The licensed version of the software can handle around 2 million messages per hour and the Free versionhttp://www.kiwisyslog.com/free-edition.aspxabout 300000 per hour. The licensed version has been regularly tested to handle 400-600 messages per second while logging to file.

The licensed version has been increased to have a 20000 message buffer, while thehttp://www.kiwisyslog.com/free-edition.aspxfreeware has a 500 message buffer.


If you suspect that you may be losing messages then have a look at the File > Debug options > View message buffer option to check that the "Message Queue overflow:" value is always 0. This indicates the amount of messages that have been dropped. If you are running the Service version then this same information can be found from the Manage > Debug options menu.

To decrease the amount of messages being displayed, you may want to modify your device configurations to only send messages that meet a set level.


If the volume of syslog messages you send to Kiwi Syslog exceeds the above recommendations, you may experience instability and you should consider distributing the load to another installation of Kiwi Syslog Server.


Load Balance Kiwi Syslog Server

Overloading in Kiwi Syslog Server manifests in a couple of ways. 

The first (and most obvious) way, is when there is a non-zero value in the "Message Queue overflow" section of the Kiwi Syslog Server diagnostic information.  A non-zero value indicates that messages are being lost (due to overloading the internal message buffers).  To view diagnostic information in Kiwi Syslog Server, go to the View Menu > Debug options > Get diagnostic information (File Menu > Debug options, if running the non-service version).

The second way, is a little harder to discern, but is most obvious when the "Messages per hour - Average" value in the Kiwi Syslog Server diagnostic information is above the recommended "maximum" syslog message throughput that Kiwi Syslog Server can nominally handle.  This value is around 1 - 2 million messages per hour (average), depending on the number and complexity of rules configured in Kiwi Syslog Server.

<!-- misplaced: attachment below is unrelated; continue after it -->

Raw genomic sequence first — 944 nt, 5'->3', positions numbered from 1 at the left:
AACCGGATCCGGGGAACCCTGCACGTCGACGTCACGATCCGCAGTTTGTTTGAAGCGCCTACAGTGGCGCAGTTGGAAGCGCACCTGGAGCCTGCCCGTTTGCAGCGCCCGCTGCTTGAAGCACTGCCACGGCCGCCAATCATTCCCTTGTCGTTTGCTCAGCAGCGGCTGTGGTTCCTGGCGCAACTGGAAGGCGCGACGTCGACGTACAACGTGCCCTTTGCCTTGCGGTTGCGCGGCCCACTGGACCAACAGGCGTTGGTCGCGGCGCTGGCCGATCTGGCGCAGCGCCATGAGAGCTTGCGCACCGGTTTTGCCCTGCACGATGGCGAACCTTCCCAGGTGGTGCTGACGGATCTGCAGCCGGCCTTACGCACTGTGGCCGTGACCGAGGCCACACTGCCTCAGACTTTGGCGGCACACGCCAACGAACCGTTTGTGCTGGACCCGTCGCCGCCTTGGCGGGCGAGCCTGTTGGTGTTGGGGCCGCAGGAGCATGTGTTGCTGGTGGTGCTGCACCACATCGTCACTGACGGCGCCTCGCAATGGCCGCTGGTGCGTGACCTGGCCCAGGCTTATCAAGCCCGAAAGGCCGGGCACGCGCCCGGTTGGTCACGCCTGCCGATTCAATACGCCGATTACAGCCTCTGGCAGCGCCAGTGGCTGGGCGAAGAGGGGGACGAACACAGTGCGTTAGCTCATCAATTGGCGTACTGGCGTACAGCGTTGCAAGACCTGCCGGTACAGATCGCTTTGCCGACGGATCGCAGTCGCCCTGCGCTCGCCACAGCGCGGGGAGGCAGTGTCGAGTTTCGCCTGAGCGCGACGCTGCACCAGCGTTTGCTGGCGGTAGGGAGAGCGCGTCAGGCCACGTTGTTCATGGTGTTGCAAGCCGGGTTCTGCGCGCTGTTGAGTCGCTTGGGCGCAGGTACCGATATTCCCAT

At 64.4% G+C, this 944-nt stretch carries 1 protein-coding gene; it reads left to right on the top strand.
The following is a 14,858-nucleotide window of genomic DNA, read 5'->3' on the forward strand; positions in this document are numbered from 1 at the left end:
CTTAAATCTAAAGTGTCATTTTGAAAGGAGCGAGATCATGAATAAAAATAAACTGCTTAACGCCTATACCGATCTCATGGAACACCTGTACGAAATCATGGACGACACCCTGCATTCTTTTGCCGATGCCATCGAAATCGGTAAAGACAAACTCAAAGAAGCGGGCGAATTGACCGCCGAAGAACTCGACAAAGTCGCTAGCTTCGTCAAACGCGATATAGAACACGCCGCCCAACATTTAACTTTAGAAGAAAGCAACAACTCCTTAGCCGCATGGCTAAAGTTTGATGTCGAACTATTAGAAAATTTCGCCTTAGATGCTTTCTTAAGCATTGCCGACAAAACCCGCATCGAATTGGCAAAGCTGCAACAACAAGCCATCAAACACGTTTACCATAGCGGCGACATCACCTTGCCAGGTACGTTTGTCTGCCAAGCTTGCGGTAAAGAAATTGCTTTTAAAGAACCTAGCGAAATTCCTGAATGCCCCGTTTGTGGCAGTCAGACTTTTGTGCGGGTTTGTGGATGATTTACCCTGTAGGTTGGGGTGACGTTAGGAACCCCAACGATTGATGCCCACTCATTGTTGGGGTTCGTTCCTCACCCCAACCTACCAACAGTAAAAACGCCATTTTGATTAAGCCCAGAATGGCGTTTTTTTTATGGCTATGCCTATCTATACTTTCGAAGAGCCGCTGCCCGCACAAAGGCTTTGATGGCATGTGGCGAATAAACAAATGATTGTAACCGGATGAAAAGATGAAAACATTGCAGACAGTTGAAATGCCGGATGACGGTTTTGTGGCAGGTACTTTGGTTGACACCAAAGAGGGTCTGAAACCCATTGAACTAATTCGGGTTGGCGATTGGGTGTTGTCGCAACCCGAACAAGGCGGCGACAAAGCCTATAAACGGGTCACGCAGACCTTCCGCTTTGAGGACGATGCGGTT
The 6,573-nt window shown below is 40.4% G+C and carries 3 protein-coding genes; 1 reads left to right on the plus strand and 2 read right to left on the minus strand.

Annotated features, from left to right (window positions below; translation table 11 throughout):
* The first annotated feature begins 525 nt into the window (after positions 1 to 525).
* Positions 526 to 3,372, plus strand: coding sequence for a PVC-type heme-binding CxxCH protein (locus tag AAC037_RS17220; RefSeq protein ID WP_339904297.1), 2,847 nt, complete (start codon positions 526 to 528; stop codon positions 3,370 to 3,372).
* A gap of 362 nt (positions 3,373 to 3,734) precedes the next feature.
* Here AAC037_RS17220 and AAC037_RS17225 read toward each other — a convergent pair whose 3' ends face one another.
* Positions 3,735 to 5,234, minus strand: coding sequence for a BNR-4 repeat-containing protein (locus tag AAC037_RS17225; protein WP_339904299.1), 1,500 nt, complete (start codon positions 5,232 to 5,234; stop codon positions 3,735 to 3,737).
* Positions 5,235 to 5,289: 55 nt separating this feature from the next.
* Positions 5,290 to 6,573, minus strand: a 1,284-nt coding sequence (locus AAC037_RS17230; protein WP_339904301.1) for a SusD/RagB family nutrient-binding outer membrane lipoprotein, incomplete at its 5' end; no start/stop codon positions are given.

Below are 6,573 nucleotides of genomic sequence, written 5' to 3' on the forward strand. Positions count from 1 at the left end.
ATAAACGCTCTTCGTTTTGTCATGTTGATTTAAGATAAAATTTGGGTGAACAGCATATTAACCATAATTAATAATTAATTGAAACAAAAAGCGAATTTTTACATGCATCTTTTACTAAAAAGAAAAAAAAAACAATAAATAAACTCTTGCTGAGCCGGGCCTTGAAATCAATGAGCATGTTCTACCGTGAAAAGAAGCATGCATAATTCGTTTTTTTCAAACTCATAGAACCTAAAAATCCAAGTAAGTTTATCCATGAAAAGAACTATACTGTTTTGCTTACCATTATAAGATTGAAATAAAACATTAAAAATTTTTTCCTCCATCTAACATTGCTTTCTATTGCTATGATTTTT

If either of these two scenarios is true for your current Kiwi Syslog Server instance, then load balancing your syslog message load can mitigate any overloading that may occur.

To load balance Kiwi Syslog Server, start inspecting your Kiwi Syslog Server diagnostic information, specifically looking for syslog hosts that account for around 50% of all syslog traffic.  These higher utilization devices are candidates load balancing, through a second instance of Kiwi Syslog Server.

For example, consider the following "Breakdown of Syslog messages by sending host" from the diagnostics information.

Breakdown of Syslog messages by sending host  
 Top 20 Hosts
Messages  
Percentage 
162.19.168.153
143054
23,92%
162.19.168.136
121773
20,36%
162.19.168.154
30102
5,03%
162.19.169.100
29908
5,00%
162.19.169.83
28576
4,78%
162.19.168.86
26452
4,42%
162.19.168.21
17897
2,99%
162.19.169.4
12809
2,14%
 162.19.169.36
6780
1,13%
   ...   ...   ...




From these diagnostics, you can see that 162.19.168.153 and 162.19.168.136 account for ~50% of the syslog load.  We normally just start adding utilization figures from the top of the list, until we get to about 50%.  Most of the time 50% of all syslog events come from one or two devices, and this is indeed the case here.

To enable a load balanced Kiwi Syslog Server configuration, perform the following actions:

  1. Install a second instance of Kiwi Syslog Server (on a second machine).

  2. Replicate the config from first machine to the second. 

    On the original instance – (File Menu > Export Setting to INI file).
    and on the new instance – (File Menu > Import settings from INI file).

  3. Reconfigure devices 162.19.168.153 and 162.19.168.136 to send syslog events to the new instance.

 

 


For more information about Kiwi Syslog, see this link Syslog Server and CatTools Network Configuration Manager | Kiwi

Download the Free version here: Free Syslog Server | Kiwi Free Edition